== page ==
1985 BMW sitting up for years

bmw
325

#1

I bought a 1985 bmw and I was told car was parked b/c the rack and pinion went out? I cranked the car with a hot battery and the car fired up. Should I clean the tank before running this car (prob sat up for over 4-5 yrs). My friend thinks it just need a high pressure pwr steering hose? I tried to crank it the other day but it sounded like my solenoid was not firing on the starter. The battery was not strong. What should I do to get this car back on the rd? Great body and motor approx. 170k and I pd 400.00 for it.

BMW needs to be on the rd in BAMA

Jay


#2

You should change

engine oil and filter
coolant
brake fluid
battery
fuel . . . this is EXTREMELY important, or you might wind up ruining the pump, injectors, etc.

If it’s got an automatic transmission, you should also change the fluid and filter, unless you KNOW it was done yesterday

All this is, naturally, in addition to fixing whatever is wrong with the steering system


#3

You’ll also need to go through the brakes, lots of worn/cracked/aged components there. How old are the tires? Probably need new ones.


#4

I’d also take a good look at the struts/shocks for signs of leaks. And engine mounts and bushings.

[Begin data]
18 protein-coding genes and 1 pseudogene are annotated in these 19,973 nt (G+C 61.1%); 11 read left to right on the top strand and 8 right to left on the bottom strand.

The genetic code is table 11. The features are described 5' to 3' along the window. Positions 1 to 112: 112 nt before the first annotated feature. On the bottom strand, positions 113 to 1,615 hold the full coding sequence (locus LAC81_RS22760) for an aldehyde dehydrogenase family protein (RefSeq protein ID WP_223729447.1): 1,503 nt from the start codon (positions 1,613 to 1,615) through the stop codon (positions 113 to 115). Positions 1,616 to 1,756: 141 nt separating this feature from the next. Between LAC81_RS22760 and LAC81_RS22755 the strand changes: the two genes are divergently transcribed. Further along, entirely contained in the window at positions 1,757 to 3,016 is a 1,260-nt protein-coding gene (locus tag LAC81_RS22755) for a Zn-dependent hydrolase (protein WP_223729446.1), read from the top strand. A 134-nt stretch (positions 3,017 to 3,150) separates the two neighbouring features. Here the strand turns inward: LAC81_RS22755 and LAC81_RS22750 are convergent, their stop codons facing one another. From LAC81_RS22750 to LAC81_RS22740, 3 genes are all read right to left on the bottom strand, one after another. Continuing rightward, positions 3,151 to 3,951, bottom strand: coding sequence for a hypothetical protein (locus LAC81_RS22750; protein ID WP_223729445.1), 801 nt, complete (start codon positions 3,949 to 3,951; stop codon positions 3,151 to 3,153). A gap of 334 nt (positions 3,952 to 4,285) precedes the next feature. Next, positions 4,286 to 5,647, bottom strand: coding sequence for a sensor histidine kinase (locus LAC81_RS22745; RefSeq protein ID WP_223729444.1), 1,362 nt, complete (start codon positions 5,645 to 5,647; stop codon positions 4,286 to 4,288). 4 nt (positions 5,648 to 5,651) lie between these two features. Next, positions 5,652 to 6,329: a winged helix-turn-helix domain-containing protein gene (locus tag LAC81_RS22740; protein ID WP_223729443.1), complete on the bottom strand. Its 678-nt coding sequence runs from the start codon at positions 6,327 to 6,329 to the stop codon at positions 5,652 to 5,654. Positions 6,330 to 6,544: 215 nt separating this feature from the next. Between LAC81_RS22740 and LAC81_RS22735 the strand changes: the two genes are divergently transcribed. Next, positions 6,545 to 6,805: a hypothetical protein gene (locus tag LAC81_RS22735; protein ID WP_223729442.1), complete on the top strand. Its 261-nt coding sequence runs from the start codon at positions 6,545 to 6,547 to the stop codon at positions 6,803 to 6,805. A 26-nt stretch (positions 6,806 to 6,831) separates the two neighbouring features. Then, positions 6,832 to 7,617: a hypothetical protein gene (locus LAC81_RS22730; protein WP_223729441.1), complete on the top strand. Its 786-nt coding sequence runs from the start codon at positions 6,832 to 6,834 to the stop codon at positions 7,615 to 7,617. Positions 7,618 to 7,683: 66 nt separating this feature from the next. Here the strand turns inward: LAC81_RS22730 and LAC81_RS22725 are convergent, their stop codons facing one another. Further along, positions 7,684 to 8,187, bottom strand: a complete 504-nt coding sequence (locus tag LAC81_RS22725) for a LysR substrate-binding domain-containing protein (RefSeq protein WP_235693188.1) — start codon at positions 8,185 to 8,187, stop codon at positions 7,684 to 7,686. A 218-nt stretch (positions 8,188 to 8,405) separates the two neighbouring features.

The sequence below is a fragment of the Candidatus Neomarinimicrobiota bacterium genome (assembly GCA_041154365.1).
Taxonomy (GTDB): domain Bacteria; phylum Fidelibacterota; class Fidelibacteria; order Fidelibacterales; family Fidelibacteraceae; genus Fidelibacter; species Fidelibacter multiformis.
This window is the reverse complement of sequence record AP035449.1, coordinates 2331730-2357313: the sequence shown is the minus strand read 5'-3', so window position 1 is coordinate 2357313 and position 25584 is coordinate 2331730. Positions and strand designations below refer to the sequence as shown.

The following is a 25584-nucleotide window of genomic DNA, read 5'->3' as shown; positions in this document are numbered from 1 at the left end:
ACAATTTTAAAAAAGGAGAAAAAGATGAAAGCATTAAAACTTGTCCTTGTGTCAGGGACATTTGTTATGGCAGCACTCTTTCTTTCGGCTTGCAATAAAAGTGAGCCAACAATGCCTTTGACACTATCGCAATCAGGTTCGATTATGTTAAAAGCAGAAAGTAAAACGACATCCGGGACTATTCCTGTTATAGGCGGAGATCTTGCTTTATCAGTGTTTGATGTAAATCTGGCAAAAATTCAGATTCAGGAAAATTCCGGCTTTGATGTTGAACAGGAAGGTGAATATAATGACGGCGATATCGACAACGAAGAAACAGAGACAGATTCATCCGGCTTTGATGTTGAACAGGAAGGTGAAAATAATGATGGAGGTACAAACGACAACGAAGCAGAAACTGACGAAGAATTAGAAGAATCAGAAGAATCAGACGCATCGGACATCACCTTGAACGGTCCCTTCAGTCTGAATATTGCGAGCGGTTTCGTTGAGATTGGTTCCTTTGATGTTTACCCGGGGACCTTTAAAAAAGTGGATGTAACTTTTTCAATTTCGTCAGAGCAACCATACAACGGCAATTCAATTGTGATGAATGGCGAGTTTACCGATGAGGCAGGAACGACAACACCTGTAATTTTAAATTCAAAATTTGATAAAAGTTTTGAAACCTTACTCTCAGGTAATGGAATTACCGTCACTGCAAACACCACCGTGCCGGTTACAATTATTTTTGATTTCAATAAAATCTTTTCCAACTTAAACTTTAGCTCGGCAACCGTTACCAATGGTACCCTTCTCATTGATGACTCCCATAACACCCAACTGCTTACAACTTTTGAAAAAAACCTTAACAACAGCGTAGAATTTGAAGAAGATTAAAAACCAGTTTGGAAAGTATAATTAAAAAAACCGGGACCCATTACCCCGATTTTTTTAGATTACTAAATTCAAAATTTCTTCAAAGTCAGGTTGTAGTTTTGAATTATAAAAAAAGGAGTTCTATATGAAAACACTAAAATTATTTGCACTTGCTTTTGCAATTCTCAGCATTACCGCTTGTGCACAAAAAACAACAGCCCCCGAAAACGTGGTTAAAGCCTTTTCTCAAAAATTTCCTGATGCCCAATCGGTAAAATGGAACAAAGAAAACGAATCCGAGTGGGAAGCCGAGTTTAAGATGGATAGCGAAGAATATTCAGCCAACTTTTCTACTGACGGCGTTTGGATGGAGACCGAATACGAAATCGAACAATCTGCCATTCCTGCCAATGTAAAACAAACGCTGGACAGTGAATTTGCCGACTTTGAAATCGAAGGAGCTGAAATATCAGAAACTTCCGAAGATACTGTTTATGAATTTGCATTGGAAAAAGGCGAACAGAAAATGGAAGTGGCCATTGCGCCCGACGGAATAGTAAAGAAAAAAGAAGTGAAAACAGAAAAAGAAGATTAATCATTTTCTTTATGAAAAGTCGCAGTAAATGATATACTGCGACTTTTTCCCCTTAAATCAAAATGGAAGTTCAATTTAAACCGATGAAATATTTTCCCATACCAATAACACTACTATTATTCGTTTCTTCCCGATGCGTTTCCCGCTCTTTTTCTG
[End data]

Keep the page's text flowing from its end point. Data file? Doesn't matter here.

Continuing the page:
Everything with rubber parts, and that includes the struts and shocks, should be checked over carefully. A lot of these parts are probably 31 years old now, too old to be taken for granted.


#5

@db4690 wrote a list of what NEEDS to be done. It’s likely you will start to drive the car as soon as you can, but these fluid changes are really critical to not only getting it running, but also keeping it running. The hardest is changing out the gas, and getting rid of the old gas is a problem. If you live in a place with environmental laws there is some place where you can dispose of it properly. Just start asking around.

If you do start driving it, at least at first take it easy and expect something bad to happen. The first 50 miles or so stay away from other cars if you can, drive when there’s no traffic, drive alone, expect terrible failures, and bring a cell phone and a toolbox. The brakes might be OK, but they might fail. The tires are old and the tread gets very hard and slippery, and they are prone to blowouts and sudden failure. Wiggle the tire valve stems pretty hard because they get old and crack and then can suddenly just break off and you can lose control of the car. If the car shows signs of becoming reliable (starts easily, idles well, nothing is leaking or knocking or banging around) then invest in new tires and new flexible brake lines.

The zebra striped seat covers and fuzzy dice come later.